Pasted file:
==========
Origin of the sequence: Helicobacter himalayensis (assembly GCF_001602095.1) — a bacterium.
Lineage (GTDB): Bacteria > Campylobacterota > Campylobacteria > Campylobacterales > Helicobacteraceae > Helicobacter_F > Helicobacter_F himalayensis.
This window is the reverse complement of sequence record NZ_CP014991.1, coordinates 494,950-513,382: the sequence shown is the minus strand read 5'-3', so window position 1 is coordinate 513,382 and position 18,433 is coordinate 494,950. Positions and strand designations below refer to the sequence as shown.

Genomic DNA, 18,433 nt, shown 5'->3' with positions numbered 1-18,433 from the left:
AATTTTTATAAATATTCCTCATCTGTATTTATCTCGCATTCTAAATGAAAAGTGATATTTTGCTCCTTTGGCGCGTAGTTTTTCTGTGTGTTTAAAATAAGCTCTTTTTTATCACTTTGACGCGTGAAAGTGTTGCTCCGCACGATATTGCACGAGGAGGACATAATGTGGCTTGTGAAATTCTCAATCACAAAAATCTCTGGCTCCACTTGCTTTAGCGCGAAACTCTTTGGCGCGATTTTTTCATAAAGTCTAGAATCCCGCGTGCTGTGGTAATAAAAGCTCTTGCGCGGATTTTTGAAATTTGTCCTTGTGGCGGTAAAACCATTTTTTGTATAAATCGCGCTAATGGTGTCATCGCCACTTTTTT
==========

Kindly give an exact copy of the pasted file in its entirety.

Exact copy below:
Origin of the sequence: Helicobacter himalayensis (assembly GCF_001602095.1) — a bacterium.
Lineage (GTDB): Bacteria > Campylobacterota > Campylobacteria > Campylobacterales > Helicobacteraceae > Helicobacter_F > Helicobacter_F himalayensis.
This window is the reverse complement of sequence record NZ_CP014991.1, coordinates 494,950-513,382: the sequence shown is the minus strand read 5'-3', so window position 1 is coordinate 513,382 and position 18,433 is coordinate 494,950. Positions and strand designations below refer to the sequence as shown.

Genomic DNA, 18,433 nt, shown 5'->3' with positions numbered 1-18,433 from the left:
AATTTTTATAAATATTCCTCATCTGTATTTATCTCGCATTCTAAATGAAAAGTGATATTTTGCTCCTTTGGCGCGTAGTTTTTCTGTGTGTTTAAAATAAGCTCTTTTTTATCACTTTGACGCGTGAAAGTGTTGCTCCGCACGATATTGCACGAGGAGGACATAATGTGGCTTGTGAAATTCTCAATCACAAAAATCTCTGGCTCCACTTGCTTTAGCGCGAAACTCTTTGGCGCGATTTTTTCATAAAGTCTAGAATCCCGCGTGCTGTGGTAATAAAAGCTCTTGCGCGGATTTTTGAAATTTGTCCTTGTGGCGGTAAAACCATTTTTTGTATAAATCGCGCTAATGGTGTCATCGCCACTTTTTT